I’ve put my house up for sale and decided to get the paperwork done ahead of time. I’ve workmen coming the week after next, but the estate agent (realtor) is sending people round already. The house is, of course, not really fit for viewing, and I’m working hard on that.
There are lots of wesites, like this one, but I’d really like your personal tips.
So far, I’m trying to make a virtue out of necessity by telling prospective purchasers that they’re two weeks early.
De-clutter. Next to curb appeal, I think getting rid of clutter is the most important part of selling a house, even if you have to rent a storage unit to do it.
What you’re looking for is things you can do to make your house and yard look a lot better really quickly, without spending much money or huge amounts of time.
Here’s some outdoor suggestions:
Keep the lawn mowed, trim the shrubbery, trim dead branches off of trees where practicable. If you’ve got flowerbeds sitting empty or partially empty, get some $10 azalea plants, and plant them in the beds.
Decorative mulch (the kind with the redwoodish color) in the flowerbeds is good. Brightens things up, and I swear the lawn looks greener by contrast. If it isn’t either lawn, pavement, pool, deck, or woods, a layer of mulch does wonders.
If you’ve got decks, siding, etc., get someone to power-wash the siding, and put new stain on the deck.
If it’s been several years since you’ve had fresh sealant put on your driveway, do that or have someone do it.
Both of my parents sold real estate for 30+ years.
Some of their tips… (aside from the good ones already mentioned here.)
Buyers snoop. All cupboards and drawers should be neat and organized. Expect them to look EVERYWHERE that ain’t locked up.
Wash your furnace and hot water heater. People inspect them closely.
Removing needless furniture helps to make the rooms look bigger.
Try to hide any evidence that a pet lived in the house. If the house was smoked in, you may want to wash or repaint the walls.
Remove items that you will be taking with you, if they don’t see it, they won’t want or expect it to be there later.
Re-caulk the tub if needed, make all minor repair where possible, patch holes and re-paint if it needs it.
A couple of hundred bucks spent in a hardware store could be worth thousands more on the offer.
repaint any areas that have vibrant colours in neutral tones.
fix leaky taps… ( 5 cent washer can cost you thousands if not replaced)
all kitchen appliances clean and cupboards well stocked,m but NEVER crowded
bathroom fixtures should spatkle
air freshener in a herbal or spice scent
walk away from your house… now walk up… ignore the fact that you live there… what is your first impression? Adress any issues that hurt curb appeal…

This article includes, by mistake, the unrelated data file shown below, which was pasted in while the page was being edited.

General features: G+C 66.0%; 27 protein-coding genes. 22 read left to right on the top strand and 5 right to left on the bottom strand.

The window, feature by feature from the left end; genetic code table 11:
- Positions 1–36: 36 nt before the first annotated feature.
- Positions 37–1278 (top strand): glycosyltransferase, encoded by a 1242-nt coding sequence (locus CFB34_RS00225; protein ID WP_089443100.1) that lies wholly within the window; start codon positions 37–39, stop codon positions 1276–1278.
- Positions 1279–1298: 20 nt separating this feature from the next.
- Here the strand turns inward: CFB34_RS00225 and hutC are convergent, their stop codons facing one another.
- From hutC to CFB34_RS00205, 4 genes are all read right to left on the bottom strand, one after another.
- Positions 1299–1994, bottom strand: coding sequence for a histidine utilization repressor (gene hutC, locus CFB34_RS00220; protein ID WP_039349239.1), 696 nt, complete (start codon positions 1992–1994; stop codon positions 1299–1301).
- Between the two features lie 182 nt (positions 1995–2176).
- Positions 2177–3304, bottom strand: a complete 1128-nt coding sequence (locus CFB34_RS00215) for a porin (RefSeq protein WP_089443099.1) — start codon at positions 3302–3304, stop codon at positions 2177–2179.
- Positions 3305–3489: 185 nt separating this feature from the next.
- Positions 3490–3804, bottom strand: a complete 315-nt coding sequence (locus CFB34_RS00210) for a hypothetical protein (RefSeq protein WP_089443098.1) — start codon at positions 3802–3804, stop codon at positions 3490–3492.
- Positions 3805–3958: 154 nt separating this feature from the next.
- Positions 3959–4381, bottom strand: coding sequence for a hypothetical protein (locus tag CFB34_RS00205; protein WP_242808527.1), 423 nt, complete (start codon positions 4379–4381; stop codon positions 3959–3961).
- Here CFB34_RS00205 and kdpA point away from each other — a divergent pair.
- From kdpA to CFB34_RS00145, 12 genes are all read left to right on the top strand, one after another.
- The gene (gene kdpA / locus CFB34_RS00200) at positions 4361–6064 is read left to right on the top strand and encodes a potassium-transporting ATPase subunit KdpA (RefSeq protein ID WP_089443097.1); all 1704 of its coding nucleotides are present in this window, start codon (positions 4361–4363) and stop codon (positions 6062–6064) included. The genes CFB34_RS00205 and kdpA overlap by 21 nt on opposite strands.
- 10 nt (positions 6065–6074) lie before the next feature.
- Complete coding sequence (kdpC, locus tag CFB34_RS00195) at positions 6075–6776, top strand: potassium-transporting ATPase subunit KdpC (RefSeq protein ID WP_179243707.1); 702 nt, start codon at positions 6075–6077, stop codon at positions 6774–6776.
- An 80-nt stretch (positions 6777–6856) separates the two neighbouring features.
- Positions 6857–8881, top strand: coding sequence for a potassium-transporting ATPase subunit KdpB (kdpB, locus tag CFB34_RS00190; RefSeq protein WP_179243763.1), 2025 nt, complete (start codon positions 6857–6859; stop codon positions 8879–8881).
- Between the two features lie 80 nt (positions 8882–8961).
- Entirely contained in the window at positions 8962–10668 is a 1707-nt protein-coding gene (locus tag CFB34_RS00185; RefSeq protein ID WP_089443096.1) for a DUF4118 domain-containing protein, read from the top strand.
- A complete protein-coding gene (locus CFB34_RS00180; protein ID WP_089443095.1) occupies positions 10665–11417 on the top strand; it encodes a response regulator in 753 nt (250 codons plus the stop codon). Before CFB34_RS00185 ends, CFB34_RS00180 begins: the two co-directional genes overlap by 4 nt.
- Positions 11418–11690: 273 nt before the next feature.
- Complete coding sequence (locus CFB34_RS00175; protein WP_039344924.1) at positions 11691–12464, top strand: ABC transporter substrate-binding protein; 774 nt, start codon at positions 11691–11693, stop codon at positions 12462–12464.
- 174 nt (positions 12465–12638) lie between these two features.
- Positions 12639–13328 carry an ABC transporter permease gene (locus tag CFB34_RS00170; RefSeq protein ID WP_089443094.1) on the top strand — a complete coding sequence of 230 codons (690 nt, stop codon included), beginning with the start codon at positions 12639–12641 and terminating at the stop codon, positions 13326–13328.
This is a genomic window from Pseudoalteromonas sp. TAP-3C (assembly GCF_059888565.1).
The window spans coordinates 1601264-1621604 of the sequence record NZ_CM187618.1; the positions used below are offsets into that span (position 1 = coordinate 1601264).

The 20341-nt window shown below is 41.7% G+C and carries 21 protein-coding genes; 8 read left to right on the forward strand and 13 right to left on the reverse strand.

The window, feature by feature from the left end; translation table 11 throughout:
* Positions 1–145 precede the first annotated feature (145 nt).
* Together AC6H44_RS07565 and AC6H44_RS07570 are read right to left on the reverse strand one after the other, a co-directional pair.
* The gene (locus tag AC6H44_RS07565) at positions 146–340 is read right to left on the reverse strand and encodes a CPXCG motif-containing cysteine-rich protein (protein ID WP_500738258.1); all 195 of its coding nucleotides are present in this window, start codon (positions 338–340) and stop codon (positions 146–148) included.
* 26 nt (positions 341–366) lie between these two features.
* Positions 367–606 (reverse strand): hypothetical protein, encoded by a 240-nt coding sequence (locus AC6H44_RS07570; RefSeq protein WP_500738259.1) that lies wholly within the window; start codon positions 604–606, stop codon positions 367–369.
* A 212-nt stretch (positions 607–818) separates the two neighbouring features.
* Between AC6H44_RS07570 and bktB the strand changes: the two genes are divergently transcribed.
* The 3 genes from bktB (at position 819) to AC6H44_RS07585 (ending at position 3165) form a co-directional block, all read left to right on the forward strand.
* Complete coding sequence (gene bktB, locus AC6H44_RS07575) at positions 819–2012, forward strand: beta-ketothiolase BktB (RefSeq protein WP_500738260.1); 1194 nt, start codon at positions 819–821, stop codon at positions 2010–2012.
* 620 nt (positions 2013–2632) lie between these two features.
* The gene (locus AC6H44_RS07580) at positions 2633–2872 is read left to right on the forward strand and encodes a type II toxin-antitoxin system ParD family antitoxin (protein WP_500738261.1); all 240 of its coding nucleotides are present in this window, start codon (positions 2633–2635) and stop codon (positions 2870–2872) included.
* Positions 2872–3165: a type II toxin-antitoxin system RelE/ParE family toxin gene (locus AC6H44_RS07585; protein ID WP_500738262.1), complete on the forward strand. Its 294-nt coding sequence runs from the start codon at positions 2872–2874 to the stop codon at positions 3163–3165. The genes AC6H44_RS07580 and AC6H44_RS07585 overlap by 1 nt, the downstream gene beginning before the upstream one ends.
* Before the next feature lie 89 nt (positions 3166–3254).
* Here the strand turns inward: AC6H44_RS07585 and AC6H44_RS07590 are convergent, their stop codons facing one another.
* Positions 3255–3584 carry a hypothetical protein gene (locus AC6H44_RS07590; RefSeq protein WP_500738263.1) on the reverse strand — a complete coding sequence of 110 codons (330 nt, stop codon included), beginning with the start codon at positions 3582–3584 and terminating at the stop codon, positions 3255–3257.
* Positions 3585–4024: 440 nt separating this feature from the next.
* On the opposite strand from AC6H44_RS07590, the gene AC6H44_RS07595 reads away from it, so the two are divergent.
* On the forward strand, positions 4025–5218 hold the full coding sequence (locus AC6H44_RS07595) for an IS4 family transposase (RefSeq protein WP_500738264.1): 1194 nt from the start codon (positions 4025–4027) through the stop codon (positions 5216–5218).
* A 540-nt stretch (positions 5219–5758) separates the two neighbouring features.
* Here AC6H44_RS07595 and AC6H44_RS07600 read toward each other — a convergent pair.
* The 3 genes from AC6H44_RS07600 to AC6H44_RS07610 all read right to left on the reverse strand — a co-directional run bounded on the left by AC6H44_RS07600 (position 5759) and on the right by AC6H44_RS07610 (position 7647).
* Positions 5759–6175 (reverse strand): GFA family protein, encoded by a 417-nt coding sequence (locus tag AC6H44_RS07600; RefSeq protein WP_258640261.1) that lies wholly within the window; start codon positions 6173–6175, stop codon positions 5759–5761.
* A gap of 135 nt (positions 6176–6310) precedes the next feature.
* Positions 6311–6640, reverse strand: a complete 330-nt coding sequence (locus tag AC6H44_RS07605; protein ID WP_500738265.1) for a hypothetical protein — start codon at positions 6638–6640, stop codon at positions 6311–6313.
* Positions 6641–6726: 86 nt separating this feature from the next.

remove the meth lab from basement
The ‘sell your house’ shows are big on removing all your decorative objects except a very few. If you have the kind of house that’s festooned with homemade wreaths and the like, they also count as ‘clutter’ and should go away. Think of how show suites for new developments look - everything is neat as a pin, places are decorated nicely but not with lots of stuff. You want buyers to get the feeling of light, space, and cleanliness.
I should say that I have workmen coming in to sort out the kerb appeal and minor repair aspects. The problem is that they’re not coming for 10+ days!
If this isn’t too late: in a tight market the Realtor you select is one of the most crucial things you can do, the tighter the market the more crucial this decision is. Most folks would never dream of saying I* have chosen a guy to handle the most critical financial process in my life. Why? Well because he sent me a flyer in the mail of course * -or *I saw his name in a real life newspaper *- or *she was my Aunt’s pal.
Make sure you trust your Realtor – check references, previous sales, familiarity with your situation and neighborhood, make sure you are comfortable with her/him as your business partner and then check your gut - If you decide to go with them then: LISTEN TO THE REALTOR AND DO AS HE/SHE says - you are paying them to know more than you picked up on TV or from when you sold your house last time 5 years ago or what you saw when your friends sold their house in another neighborhood 18 months ago.
I’m sure you’re doing a good job, but why on earth would I give you a tip for selling your house? Not like it does me much good.
I swear, tipping these days is really getting out of control.
When I was selling my house it was spic and span from top to bottomus. Every single closet/cupboard was decluttered except for the essentials. When people came to view I would put on a pot of coffee (for the pleasant smell) and bake a dozen cookies (again, for the pleasant smell).
I was trying to sell in a depressed market and ended up having two offers on my house. It sold for just a little over the asking price. It wasn’t an especially fantastic house; it was just clean and smelled good! I seriously think that is why it sold as quickly as it did.